Also on the energy front: The governor recently submitted legislation that would eliminate the requirement for voter approval for any nuclear plant with a generating capacity of less than 500 megawatts.

Maine hasn’t had a nuclear power plant since Maine Yankee in Wiscasset closed in 1996. There are still some 550 tons of spent nuclear fuel from the 900 MW plant stored on site.

The new proposal hasn’t had a hearing to date, and Smith said she was unaware of any specific plans for bringing a new reactor into the state.

“I’m personally not aware of it,” she said. “A couple of these proposals were put in to just start a discussion and try to eliminate some outdated language. We actually had language in our statute that said nuclear was bad, or something along those lines. So there were a couple of proposals to look into this issue again. I’m not aware of anything on the horizon.”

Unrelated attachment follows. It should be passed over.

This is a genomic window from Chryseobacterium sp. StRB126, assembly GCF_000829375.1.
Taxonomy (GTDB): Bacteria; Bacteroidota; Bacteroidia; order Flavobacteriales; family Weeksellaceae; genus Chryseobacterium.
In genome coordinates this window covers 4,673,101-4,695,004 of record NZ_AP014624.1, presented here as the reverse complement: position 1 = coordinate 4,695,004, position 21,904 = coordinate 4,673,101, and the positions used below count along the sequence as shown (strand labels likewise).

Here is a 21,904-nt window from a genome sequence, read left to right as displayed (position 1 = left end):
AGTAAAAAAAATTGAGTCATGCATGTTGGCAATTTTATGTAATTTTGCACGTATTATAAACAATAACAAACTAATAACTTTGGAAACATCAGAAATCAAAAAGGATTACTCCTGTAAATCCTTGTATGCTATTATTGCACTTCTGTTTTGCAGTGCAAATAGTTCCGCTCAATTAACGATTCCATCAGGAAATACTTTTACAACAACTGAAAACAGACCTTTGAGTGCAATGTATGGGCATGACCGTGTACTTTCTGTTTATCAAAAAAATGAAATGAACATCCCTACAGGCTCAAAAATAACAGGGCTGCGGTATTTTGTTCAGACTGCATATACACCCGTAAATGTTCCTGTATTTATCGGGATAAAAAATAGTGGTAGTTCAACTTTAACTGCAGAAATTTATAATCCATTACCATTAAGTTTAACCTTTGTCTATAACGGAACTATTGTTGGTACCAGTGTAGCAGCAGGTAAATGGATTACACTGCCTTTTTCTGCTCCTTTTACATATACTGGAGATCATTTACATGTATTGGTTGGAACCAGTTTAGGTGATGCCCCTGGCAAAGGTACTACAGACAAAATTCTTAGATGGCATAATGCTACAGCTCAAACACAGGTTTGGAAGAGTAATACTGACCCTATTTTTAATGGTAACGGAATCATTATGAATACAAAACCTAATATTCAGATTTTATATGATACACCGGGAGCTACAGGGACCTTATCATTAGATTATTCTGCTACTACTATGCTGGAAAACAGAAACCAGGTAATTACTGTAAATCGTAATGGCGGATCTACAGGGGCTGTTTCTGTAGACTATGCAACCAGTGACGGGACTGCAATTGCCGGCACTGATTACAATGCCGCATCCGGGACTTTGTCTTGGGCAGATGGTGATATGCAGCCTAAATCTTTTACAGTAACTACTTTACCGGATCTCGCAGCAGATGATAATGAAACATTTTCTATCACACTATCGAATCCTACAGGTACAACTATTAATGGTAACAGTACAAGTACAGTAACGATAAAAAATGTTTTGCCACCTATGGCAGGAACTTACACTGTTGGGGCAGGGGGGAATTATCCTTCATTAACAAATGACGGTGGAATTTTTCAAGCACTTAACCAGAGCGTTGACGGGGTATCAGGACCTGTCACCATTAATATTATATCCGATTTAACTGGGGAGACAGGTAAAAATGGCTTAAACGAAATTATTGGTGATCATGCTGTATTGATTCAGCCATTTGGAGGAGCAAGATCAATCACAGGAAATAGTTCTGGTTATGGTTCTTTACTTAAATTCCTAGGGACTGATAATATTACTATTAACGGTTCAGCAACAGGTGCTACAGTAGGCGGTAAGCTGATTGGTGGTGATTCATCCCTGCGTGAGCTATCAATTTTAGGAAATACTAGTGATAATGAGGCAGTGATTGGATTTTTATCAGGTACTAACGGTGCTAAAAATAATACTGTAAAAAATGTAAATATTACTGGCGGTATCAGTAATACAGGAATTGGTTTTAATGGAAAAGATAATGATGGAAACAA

LePage is actively working to increase the availability of natural gas in the state as a way of bringing down energy costs and making the state more attractive to new industry. Lower costs, not the source of the electricity, is key, Smith said.

“The governor is completely agnostic as to the source of the energy,” she said. “He just wants the best deal and he does not want the electricity price hikes we’ve seen. We have large industrial customers who won’t come to the state because of the volatile electricity prices.”

But it’s a blow to advocates

Maine is the only state in New England without incentives of its own for solar power, and installers and other renewable advocates were dismayed by the latest proposals from the governor.

Vaughan Woodruff of Insource Renewables told The Press Herald that the legislative proposals will discourage customers because they will create uncertainty about the future of net metering, a key component in weighing the economics of a purchase.

Coupe also pointed to the contribution renewable energy already is making to the state — a $2.6 annual contribution to the state’s economy every year and the creation of 12,000 jobs, according to a study funded by the Maine Technology Institute, the newspaper said.

He called LePage’s proposals “mind boggling.”

In an email, Coup raised another point: Maine’s economy increasingly relies on tourism, yet the state is the “worst air polluter in the region.”